Stanford scientists may have solved a major problem with the development of hydrogen fuels cells – the difficulty in sourcing the gas.
Bang! Science reports that the researchers have built a low-cost water splitting machine using a catalyst to produce oxygen and hydrogen gases cleanly and reliably.
This technology is of huge interest because hydrogen is an excellent fuel – burning it produces only water as a by-product, making it very eco-friendly. However, most hydrogen is collected from fossil fuels. By inventing a commercially viable way to split water, these scientists have advanced the practicality of hydrogen fuel-based technologies enormously. Yi Cui, one of the co-authors involved, described the results as “an exciting world-record performance’.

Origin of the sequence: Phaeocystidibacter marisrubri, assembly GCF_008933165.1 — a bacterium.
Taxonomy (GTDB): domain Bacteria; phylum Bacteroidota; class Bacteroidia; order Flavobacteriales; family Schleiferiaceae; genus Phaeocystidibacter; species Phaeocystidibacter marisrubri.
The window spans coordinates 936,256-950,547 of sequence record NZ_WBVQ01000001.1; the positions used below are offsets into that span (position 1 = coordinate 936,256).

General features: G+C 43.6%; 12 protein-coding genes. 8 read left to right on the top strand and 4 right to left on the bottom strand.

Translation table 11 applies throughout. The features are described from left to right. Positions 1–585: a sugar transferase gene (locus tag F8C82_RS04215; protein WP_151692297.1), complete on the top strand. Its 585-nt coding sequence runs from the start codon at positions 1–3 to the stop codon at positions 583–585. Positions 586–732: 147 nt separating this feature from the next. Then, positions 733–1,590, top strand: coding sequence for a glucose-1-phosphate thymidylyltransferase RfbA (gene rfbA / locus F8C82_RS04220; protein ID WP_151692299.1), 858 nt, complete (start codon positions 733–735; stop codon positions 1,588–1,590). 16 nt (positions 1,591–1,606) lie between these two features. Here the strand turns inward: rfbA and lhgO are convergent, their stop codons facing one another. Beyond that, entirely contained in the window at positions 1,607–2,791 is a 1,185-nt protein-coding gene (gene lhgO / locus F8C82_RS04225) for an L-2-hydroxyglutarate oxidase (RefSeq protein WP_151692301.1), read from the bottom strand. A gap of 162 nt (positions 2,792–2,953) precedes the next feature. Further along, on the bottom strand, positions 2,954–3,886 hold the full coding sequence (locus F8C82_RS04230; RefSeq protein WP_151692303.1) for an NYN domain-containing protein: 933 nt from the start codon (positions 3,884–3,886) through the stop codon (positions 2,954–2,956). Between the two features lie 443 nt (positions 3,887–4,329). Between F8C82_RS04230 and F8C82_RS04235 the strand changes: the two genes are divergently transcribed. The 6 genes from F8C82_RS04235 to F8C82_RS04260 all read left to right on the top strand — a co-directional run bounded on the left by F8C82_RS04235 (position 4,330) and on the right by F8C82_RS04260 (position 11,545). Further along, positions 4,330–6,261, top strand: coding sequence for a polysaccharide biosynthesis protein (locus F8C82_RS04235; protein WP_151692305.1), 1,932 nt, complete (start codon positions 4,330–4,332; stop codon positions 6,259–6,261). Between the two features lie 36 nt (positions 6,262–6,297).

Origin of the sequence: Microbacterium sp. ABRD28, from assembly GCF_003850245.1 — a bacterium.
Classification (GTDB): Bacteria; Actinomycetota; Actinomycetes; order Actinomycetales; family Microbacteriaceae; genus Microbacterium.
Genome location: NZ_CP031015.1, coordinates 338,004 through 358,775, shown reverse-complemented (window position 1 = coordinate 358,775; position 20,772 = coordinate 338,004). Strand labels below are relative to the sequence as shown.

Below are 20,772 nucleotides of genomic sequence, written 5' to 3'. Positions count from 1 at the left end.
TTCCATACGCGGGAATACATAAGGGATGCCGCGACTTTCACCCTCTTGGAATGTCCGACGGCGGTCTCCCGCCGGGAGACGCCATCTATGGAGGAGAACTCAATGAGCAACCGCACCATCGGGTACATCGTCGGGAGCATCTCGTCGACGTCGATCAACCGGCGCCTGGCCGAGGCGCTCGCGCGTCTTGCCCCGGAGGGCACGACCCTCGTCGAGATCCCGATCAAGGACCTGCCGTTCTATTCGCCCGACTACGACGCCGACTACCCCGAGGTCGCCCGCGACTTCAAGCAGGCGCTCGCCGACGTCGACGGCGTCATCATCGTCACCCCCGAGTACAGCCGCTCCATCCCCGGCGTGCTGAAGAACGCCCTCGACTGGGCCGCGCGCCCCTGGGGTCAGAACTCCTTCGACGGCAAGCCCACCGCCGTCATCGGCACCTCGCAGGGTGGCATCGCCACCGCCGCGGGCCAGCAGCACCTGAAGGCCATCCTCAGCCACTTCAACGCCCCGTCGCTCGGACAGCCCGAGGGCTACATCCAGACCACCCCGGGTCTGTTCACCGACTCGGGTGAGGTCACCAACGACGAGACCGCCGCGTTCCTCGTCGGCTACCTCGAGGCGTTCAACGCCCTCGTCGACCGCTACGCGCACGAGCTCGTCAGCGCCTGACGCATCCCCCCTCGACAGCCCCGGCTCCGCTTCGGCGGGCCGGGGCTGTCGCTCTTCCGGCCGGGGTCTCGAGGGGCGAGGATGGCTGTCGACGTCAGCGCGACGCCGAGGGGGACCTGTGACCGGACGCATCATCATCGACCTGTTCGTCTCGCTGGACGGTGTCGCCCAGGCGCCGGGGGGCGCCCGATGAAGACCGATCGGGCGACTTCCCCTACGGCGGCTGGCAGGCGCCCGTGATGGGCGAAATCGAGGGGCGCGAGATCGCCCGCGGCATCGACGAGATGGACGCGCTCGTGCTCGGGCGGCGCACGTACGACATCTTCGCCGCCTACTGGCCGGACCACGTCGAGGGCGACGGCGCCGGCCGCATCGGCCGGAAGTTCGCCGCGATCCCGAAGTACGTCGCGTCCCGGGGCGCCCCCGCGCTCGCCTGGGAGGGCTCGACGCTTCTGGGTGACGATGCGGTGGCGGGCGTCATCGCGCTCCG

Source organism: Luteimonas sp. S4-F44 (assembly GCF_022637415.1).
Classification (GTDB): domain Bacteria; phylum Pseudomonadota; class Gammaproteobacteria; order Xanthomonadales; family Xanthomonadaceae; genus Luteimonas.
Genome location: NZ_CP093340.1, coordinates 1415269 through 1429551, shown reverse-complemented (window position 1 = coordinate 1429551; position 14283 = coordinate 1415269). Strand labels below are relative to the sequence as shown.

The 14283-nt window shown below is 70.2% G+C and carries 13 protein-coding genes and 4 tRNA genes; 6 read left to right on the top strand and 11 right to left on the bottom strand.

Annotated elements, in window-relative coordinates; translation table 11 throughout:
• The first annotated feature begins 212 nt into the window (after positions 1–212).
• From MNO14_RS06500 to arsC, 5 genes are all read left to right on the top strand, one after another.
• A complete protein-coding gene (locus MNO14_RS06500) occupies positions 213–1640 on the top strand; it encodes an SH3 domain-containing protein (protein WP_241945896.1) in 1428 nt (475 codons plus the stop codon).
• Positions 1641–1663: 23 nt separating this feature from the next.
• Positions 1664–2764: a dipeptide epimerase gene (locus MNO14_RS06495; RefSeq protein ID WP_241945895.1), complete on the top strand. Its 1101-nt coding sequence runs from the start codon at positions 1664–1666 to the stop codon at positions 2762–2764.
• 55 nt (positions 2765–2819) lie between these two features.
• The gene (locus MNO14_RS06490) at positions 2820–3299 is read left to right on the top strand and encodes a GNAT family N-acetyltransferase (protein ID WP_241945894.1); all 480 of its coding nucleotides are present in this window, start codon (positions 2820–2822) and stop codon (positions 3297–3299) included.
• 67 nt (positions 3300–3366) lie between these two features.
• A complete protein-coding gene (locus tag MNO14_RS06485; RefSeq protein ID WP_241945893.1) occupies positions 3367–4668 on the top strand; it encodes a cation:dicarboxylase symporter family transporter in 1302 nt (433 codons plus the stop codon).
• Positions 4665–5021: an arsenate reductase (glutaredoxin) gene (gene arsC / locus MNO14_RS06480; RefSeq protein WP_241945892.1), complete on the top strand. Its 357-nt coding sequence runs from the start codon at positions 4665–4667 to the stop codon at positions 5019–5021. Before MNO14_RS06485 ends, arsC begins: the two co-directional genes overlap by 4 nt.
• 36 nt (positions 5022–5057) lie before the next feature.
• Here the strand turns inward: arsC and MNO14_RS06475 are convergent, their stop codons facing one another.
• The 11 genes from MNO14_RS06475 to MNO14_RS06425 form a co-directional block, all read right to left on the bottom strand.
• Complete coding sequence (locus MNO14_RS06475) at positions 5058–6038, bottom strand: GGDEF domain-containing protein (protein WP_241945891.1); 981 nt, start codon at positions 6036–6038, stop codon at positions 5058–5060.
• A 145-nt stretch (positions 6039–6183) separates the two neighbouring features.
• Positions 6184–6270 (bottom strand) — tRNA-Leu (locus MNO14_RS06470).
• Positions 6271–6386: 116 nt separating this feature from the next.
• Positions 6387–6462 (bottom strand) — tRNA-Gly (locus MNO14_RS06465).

The device splits water using an electrochemical cell releasing pure oxygen at one electrode and hydrogen at the other. Unlike previous devices that have used expensive are metals such as Platinum as a catalyst, the Stanford model uses small amounts of a cheap catalyst made from nickel and iron oxides.
The same catalyst works for both electrodes, and the whole system works at low voltages. Finally, traditional cells rapidly degenerate to the point of uselessness. The new cell, in contrast, works well for long periods of time – over 8 days.
Originally published by Cosmos as Hopes of cheaper hydrogen
Bill Condie is a science journalist based in Adelaide, Australia.
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